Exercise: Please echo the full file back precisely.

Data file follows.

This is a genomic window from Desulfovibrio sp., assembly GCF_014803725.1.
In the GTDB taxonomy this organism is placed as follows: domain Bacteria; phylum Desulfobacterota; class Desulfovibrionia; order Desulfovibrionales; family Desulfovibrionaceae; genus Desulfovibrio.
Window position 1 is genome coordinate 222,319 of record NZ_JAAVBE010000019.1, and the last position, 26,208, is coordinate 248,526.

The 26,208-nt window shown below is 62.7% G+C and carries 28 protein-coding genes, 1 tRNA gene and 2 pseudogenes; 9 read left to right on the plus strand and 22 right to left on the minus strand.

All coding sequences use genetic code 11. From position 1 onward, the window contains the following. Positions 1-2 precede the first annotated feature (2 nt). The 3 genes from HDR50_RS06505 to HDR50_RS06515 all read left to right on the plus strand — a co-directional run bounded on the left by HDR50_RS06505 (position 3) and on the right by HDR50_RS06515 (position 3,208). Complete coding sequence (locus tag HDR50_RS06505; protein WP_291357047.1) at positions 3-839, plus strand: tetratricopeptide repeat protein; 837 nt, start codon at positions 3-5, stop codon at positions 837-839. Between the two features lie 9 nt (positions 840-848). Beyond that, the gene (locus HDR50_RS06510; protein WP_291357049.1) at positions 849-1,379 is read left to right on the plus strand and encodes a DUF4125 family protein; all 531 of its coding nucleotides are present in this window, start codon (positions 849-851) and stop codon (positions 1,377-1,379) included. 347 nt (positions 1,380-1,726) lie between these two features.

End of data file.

This is a genomic window from Desulfovibrio sp., assembly GCF_014803725.1.
In the GTDB taxonomy this organism is placed as follows: domain Bacteria; phylum Desulfobacterota; class Desulfovibrionia; order Desulfovibrionales; family Desulfovibrionaceae; genus Desulfovibrio.
Window position 1 is genome coordinate 222,319 of record NZ_JAAVBE010000019.1, and the last position, 26,208, is coordinate 248,526.

The 26,208-nt window shown below is 62.7% G+C and carries 28 protein-coding genes, 1 tRNA gene and 2 pseudogenes; 9 read left to right on the plus strand and 22 right to left on the minus strand.

All coding sequences use genetic code 11. From position 1 onward, the window contains the following. Positions 1-2 precede the first annotated feature (2 nt). The 3 genes from HDR50_RS06505 to HDR50_RS06515 all read left to right on the plus strand — a co-directional run bounded on the left by HDR50_RS06505 (position 3) and on the right by HDR50_RS06515 (position 3,208). Complete coding sequence (locus tag HDR50_RS06505; protein WP_291357047.1) at positions 3-839, plus strand: tetratricopeptide repeat protein; 837 nt, start codon at positions 3-5, stop codon at positions 837-839. Between the two features lie 9 nt (positions 840-848). Beyond that, the gene (locus HDR50_RS06510; protein WP_291357049.1) at positions 849-1,379 is read left to right on the plus strand and encodes a DUF4125 family protein; all 531 of its coding nucleotides are present in this window, start codon (positions 849-851) and stop codon (positions 1,377-1,379) included. 347 nt (positions 1,380-1,726) lie between these two features.